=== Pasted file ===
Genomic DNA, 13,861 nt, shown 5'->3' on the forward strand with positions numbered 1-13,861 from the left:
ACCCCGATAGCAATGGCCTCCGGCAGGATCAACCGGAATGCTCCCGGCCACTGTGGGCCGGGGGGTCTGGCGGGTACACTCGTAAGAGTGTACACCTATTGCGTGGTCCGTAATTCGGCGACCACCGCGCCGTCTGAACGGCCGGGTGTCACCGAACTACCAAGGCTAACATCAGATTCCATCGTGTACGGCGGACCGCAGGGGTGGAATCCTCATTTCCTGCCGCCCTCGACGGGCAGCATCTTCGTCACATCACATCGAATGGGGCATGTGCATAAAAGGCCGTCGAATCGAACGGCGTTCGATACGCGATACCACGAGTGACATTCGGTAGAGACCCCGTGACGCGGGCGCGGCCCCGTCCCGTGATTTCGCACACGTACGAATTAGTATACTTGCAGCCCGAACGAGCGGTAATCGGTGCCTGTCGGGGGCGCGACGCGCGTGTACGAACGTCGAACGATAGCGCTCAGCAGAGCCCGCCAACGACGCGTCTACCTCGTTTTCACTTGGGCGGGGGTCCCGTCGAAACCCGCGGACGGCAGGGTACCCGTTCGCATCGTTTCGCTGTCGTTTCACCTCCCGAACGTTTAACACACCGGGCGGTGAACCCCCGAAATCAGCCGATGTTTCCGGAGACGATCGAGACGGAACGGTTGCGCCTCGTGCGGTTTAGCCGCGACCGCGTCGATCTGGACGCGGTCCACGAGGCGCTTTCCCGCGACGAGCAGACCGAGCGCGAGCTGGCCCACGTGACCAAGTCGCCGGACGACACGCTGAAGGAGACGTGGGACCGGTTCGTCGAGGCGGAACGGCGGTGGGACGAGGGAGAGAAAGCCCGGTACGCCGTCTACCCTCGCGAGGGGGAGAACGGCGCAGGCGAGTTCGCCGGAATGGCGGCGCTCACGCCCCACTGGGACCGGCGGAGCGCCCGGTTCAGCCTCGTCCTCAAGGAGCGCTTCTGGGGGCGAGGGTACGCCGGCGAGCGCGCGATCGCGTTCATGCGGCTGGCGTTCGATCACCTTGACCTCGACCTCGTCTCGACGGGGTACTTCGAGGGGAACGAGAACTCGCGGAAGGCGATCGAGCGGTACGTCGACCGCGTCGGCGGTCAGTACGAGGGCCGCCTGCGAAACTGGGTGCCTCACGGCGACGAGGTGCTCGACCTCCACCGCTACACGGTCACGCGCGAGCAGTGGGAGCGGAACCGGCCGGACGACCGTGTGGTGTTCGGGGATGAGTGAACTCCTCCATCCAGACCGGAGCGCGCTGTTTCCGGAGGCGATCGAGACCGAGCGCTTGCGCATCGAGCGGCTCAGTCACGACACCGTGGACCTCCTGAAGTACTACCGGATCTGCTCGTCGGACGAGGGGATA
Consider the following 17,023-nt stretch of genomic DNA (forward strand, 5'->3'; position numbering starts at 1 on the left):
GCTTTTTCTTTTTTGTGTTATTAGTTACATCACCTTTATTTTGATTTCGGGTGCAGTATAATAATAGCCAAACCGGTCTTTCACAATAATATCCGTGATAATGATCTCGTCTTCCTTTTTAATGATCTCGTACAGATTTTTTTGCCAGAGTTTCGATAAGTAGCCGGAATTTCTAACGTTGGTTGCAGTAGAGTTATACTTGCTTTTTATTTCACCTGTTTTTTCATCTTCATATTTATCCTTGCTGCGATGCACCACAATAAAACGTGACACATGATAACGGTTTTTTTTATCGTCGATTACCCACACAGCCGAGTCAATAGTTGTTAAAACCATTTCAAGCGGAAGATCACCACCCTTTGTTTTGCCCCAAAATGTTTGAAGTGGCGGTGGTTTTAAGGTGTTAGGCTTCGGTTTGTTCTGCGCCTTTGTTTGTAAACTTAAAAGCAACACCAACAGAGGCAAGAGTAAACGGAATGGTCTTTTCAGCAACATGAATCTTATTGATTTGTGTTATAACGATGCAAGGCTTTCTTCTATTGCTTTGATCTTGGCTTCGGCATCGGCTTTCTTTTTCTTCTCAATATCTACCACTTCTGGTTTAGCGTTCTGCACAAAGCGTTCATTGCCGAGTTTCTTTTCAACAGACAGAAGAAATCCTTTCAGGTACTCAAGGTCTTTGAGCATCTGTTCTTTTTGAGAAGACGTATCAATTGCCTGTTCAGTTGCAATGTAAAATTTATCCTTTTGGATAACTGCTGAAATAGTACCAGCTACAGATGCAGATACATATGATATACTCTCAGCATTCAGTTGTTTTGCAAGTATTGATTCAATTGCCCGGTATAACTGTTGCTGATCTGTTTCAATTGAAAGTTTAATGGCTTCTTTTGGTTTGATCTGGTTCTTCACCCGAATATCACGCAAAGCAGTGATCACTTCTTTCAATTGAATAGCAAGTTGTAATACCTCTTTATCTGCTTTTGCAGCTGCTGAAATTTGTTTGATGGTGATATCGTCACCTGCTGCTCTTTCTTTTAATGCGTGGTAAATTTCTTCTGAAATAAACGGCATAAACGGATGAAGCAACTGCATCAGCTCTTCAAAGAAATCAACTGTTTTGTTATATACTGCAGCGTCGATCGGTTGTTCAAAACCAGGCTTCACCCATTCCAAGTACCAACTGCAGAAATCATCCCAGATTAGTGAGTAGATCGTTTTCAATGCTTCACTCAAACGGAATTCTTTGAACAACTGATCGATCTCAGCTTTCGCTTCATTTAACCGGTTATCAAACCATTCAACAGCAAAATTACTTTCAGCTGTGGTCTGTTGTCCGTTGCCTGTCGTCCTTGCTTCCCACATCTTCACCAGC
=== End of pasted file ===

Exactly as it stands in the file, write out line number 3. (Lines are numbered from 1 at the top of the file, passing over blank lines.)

Consider the following 17,023-nt stretch of genomic DNA (forward strand, 5'->3'; position numbering starts at 1 on the left):